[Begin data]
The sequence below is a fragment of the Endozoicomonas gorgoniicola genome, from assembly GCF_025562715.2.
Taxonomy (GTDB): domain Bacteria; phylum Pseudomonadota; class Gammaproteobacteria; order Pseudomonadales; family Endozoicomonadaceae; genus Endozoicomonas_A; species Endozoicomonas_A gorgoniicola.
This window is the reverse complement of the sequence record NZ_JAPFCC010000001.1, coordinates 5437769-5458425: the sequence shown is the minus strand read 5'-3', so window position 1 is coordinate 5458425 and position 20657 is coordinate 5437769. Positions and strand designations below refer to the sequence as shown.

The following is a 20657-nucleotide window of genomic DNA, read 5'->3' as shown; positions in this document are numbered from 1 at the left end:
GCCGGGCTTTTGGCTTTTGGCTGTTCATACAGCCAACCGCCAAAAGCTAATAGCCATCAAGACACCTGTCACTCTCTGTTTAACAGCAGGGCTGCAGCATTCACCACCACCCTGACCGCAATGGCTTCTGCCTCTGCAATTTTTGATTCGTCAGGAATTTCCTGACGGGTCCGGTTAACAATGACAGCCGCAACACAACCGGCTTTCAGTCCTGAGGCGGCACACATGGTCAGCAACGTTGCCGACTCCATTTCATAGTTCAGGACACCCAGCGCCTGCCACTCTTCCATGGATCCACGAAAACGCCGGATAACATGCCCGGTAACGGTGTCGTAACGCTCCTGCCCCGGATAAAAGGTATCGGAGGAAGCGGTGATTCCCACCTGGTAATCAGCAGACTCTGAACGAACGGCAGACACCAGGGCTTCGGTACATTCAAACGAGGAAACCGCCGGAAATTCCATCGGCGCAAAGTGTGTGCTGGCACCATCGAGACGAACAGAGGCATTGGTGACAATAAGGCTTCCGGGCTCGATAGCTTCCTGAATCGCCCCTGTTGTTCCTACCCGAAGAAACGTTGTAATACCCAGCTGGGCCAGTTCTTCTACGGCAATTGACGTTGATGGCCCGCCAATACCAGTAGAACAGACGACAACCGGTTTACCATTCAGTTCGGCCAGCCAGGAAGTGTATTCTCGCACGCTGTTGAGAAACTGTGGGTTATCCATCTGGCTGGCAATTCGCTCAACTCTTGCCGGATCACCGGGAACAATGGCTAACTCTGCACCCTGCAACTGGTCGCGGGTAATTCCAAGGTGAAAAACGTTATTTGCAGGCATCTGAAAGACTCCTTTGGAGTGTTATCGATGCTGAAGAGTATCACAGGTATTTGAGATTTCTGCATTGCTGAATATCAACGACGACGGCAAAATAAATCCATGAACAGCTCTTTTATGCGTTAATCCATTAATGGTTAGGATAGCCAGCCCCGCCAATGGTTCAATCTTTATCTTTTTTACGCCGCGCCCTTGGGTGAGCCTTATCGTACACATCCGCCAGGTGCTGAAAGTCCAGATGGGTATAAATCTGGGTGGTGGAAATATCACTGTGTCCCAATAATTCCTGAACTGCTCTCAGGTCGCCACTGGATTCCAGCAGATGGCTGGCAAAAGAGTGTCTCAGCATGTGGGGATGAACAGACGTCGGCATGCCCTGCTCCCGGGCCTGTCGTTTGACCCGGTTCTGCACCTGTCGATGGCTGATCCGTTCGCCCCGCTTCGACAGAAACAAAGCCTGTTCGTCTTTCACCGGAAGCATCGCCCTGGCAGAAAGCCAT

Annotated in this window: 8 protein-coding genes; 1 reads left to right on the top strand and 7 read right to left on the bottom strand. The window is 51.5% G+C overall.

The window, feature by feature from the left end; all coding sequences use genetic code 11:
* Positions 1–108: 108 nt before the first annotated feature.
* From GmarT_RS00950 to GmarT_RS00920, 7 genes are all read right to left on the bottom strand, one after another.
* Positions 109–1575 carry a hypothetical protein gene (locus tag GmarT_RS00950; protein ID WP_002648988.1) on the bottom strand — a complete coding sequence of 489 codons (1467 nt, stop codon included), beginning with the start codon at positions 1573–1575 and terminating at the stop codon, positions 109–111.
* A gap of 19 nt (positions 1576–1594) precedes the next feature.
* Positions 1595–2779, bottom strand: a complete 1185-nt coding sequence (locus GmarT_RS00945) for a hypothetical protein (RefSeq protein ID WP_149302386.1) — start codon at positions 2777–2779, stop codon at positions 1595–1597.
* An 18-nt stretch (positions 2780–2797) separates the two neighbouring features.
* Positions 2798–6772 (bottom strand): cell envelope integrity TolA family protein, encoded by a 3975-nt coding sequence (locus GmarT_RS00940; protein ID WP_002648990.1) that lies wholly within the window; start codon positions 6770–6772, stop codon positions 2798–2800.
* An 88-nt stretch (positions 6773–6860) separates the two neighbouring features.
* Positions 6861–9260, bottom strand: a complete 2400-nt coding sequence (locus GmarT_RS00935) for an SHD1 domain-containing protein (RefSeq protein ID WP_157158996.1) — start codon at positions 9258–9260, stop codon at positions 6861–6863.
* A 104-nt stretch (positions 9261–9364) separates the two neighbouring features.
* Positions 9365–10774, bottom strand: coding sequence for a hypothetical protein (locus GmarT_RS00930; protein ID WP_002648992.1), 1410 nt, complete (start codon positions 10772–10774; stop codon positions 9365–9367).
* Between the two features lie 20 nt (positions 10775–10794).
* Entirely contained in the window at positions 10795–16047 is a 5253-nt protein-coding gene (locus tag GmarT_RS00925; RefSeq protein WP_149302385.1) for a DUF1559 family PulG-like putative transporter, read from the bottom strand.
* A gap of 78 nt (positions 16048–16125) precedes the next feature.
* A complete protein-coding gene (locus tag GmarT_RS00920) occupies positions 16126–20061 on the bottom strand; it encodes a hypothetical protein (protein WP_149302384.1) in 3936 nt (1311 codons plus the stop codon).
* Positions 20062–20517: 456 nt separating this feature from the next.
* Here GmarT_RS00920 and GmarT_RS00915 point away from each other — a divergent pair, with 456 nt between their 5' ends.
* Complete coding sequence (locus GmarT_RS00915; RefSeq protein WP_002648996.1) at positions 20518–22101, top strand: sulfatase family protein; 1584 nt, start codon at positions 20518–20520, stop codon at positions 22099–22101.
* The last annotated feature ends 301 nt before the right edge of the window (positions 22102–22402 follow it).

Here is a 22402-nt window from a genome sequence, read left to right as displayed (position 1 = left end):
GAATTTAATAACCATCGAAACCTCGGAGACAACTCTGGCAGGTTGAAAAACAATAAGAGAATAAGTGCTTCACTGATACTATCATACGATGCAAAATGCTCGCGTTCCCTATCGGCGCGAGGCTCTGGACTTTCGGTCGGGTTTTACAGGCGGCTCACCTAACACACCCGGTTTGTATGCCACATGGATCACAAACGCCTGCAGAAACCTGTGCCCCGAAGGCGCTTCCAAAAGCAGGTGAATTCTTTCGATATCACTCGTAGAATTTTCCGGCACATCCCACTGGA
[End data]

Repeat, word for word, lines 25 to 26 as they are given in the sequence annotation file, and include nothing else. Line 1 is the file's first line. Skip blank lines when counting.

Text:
* Complete coding sequence (locus GmarT_RS00915; RefSeq protein WP_002648996.1) at positions 20518–22101, top strand: sulfatase family protein; 1584 nt, start codon at positions 20518–20520, stop codon at positions 22099–22101.
* The last annotated feature ends 301 nt before the right edge of the window (positions 22102–22402 follow it).